A matrix system is made up of a series of Nodes. Each node represents a particular secured (or, if the hacker is lucky, non-secured) region of the network that can be penetrated and controlled. GM’s are encouraged to draw simple maps of connected nodes, or create a list of different nodes and brief notes about them for to use when the Hacker starts slinging code.

Different nodes have different purposes, challenges, and payoffs:

Security Node: this node houses and dispatches intrusion countermeasures.

Datastore: this node contains data, and may have encryption or even a data bomb failsafe to render data useless if intrusions are detected

Credentials Node: contains user credentials or grants permissions which can help the hacker avoid detection or access secured areas

Process Node: runs a process on the network, slowing down the activity of other system software

Control Node: this is a node to which multiple device nodes are connected; it serves as a master controller for the attached devices.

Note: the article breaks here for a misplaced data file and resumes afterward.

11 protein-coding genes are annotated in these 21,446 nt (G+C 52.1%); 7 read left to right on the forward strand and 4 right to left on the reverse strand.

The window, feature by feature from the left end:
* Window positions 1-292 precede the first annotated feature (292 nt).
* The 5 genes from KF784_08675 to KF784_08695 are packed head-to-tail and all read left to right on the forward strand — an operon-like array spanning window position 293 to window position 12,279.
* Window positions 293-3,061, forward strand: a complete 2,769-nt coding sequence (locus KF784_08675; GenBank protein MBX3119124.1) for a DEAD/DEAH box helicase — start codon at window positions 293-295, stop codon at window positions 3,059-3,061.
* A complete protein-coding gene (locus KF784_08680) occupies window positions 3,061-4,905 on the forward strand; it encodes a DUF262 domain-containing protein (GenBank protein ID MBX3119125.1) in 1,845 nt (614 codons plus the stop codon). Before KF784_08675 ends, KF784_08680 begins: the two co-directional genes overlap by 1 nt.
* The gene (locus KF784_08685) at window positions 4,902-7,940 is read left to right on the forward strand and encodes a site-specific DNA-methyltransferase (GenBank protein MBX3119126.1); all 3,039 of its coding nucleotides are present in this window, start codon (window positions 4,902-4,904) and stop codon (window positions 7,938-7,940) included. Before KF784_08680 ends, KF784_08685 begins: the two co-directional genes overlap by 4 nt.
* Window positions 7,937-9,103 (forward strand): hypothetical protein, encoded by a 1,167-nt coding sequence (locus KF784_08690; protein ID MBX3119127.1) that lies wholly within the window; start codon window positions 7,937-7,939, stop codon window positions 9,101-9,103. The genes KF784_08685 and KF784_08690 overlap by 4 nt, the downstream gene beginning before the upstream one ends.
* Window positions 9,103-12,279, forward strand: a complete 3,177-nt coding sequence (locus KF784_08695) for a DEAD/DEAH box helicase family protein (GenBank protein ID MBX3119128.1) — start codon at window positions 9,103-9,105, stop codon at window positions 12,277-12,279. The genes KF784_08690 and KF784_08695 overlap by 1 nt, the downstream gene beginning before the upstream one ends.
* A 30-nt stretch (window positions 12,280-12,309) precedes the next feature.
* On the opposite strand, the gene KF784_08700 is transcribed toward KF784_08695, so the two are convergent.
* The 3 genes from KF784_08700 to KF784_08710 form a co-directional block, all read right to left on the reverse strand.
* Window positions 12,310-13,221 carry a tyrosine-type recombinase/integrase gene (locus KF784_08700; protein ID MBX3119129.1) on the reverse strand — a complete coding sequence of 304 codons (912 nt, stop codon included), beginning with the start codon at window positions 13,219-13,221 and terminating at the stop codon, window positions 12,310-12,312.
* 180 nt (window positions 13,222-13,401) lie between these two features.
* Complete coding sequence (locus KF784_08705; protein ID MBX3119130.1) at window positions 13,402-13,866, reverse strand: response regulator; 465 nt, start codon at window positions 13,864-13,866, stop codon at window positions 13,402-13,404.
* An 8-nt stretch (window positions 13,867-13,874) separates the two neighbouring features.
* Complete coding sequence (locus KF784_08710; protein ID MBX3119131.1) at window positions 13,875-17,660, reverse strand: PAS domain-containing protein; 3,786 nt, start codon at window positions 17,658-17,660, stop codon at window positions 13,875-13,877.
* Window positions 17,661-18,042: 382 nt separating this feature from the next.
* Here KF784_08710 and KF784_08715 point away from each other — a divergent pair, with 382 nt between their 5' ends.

Device Nodes: a single device connected to the network. Devices range from cameras to security drones to maglocks; almost everything is connected. Devices are frequent targets for intrusion attempts. Most simple devices have minimal privilege on the network, but that is often enough.


Many matrix nodes have only one layer of security: once you hack in, the node is yours. However, more secure systems have additional defenses. These nodes, called armored nodes, are both hardened against intrusion and contain intrusion countermeasures.

Mechanically, Armored Nodes have both Wounds (how many is up to the GM), and embedded Intrusion Countermeasures (see Threats, page 46) which fight back against intruding hackers.

It’s possible to have nodes that have only Wounds, but no defensive IC. In this case, the node is effectively defenseless, and the Hacker simply deals damage to the node.


A System has four Alert Levels, representing both how aware the system is that it has been compromised, and how actively it will attempt to locate, identify, and stop the intrusion.

Green: the system is unaware that it has been compromised.

Yellow: the system has detected a possible intrusion. Routine notifications are dispatched, but no direct countermeasures are taken.